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Please support our campaign to stop the deportation of innocent Afghan refugees to their war-torn homeland.  This is not the right way!!  This action violates the international human rights of these children, with most not even having a family to go back to in Afghanistan.  Instead, it will be better for the UK Government to spend the money on helping these children to intergrate into the society, children who could be a positive part of tomorrow's British society.  The government likes to talk about the 'black hole' i.e the deficit that this country needs to deal with.  Instead, they propose to spend money on deportation and 're-intergration' into a war-ridden Afghan society.  Most of these children left Afghanistan for fear of their safety and returning them back to a state of vulnerability is not the right way.  Instead, Britain will face blacklash in the future, where the very same deported people will find ways back into Britiain through different channels.  Isn't it better to keep them here and make them an invalueable part of British society?  We need to send our campaign to the Home Office.  Please support us.   PLEASE SIGN OUR PETITION AGAINST THIS ACTION, CLICK HERE


Tuesday 8th June 2010

UK plans to deport Afghan children
There are around 4,200 unaccompanied child asylum seekers in Britain, many from Afghanistan

Human rights and refugee agencies have criticised British proposals to deport unaccompanied Afghan children to their homeland, saying such a move could put lives at risk.

According to a tender published in March, the UK Border Agency plans to set up a $5.8m "reintegration" centre in Kabul, the Afghan capital, to allow child asylum seekers arriving without parents or a guardian to be sent home.

Under the terms of the proposal, the centre would provide reintegration assistance in Afghanistan for around 12 boys aged 16 and 17, and 120 adults, per month.

A number of other European countries, including Sweden, Denmark and the Netherlands, are planning to return children to care centres in Afghanistan while Norway says it will build a similar facility in Kabul.

The moves are supported by an EU policy that says child asylum seekers can only be deported if reception centres are created to care for minors when the family cannot be found.

'Serious questions'

But Donna Covey, chief executive of the Refugee Council, said the plans did not say how children would be kept safe once back in Afghanistan.

"It really begs the question: if they have no family to whom they can be returned safely, should they be returned at all?"

"EU member states are willing to override safety concerns and children's interests in order to rid themselves of responsibilities generated by migrant children"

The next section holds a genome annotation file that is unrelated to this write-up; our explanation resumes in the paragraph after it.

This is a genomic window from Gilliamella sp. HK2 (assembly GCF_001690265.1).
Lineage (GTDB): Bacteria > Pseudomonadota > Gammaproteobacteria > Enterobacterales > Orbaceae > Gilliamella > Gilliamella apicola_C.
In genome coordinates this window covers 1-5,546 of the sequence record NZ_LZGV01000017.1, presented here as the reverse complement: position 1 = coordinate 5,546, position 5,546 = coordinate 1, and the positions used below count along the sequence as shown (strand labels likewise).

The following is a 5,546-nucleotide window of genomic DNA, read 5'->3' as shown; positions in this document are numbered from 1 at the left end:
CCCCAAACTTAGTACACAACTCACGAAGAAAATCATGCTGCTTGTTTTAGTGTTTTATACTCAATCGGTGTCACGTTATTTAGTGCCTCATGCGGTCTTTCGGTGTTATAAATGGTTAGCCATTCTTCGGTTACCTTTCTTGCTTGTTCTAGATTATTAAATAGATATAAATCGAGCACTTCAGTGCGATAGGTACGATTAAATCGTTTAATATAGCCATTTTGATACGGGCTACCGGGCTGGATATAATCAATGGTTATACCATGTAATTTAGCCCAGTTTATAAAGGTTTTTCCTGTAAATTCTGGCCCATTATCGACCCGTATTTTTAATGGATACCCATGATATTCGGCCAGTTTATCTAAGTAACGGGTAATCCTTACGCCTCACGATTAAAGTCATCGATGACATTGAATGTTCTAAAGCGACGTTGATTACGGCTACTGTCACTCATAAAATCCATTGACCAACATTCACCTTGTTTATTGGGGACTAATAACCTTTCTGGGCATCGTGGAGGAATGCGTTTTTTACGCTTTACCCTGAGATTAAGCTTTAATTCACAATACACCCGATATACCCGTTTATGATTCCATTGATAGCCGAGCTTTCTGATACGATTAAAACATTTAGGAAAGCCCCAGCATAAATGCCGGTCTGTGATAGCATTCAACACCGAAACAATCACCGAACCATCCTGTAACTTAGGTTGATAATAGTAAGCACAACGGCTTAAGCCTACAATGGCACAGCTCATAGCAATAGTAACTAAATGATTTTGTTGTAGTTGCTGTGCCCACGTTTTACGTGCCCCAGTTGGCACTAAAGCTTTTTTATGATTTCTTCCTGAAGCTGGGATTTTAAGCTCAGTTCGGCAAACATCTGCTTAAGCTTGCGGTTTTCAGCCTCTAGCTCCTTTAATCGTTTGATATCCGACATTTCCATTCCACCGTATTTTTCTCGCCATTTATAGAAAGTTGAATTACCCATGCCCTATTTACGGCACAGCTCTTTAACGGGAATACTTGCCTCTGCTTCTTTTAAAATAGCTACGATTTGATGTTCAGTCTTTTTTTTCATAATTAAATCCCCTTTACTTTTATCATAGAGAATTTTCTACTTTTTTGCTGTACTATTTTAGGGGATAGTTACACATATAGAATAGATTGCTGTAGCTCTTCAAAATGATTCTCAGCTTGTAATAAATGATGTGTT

Simone Troller
Human Rights Watch

"There are serious questions to be raised about the quality of decision-making on the cases of unaccompanied children. 

"The money would be better spent improving the way that children's claims are assessed, so that we can be sure we never put them in danger," she said.

Caroline Slocock, chief executive of Refugee and Migrant Justice, said that children had often endured long and dangerous journeys to Britain, and sending them back to Kabul would only put "their safety and welfare further at risk".

Human Rights Watch has challenged the decision, writing to the Norwegian government earlier this year about what procedural guarantees it will provide to ensure a child's return is in his or her best interests.

"Returning migrant children to their country of origin just won't work for every child, Simone Troller, a researcher at the agency, said.

"Recent government statements confirm our fears that EU member states are willing to override safety concerns and children's interests in order to rid themselves of responsibilities generated by migrant children in Europe," she said.

Many Afghan asylum seekers arrive in Britain via smuggling channels and overland journeys on trucks, Peter Kessler from UNHCR, the UN refugee agency, told Al Jazeera.

According to Britain's home office there are approximately 4,200 unaccompanied child asylum seekers in the country, with those from Afghanistan making up the largest group.

Damian Green, the UK's immigration minister, said the proposed centre was part of a policy to discourage Afghans from making "dangerous journeys across the world".

"We are looking to work with other European countries, such as Norway, and valued international partners, such as Unicef, as well as the Afghan government to find ways to help these young men in their home countries and to return those who are in the UK safely to their home nations with appropriate support once they arrive," he said.

The decision could mark a change in British policy, with the number of deportations previously limited due to child protection issues and care arrangements for minors.


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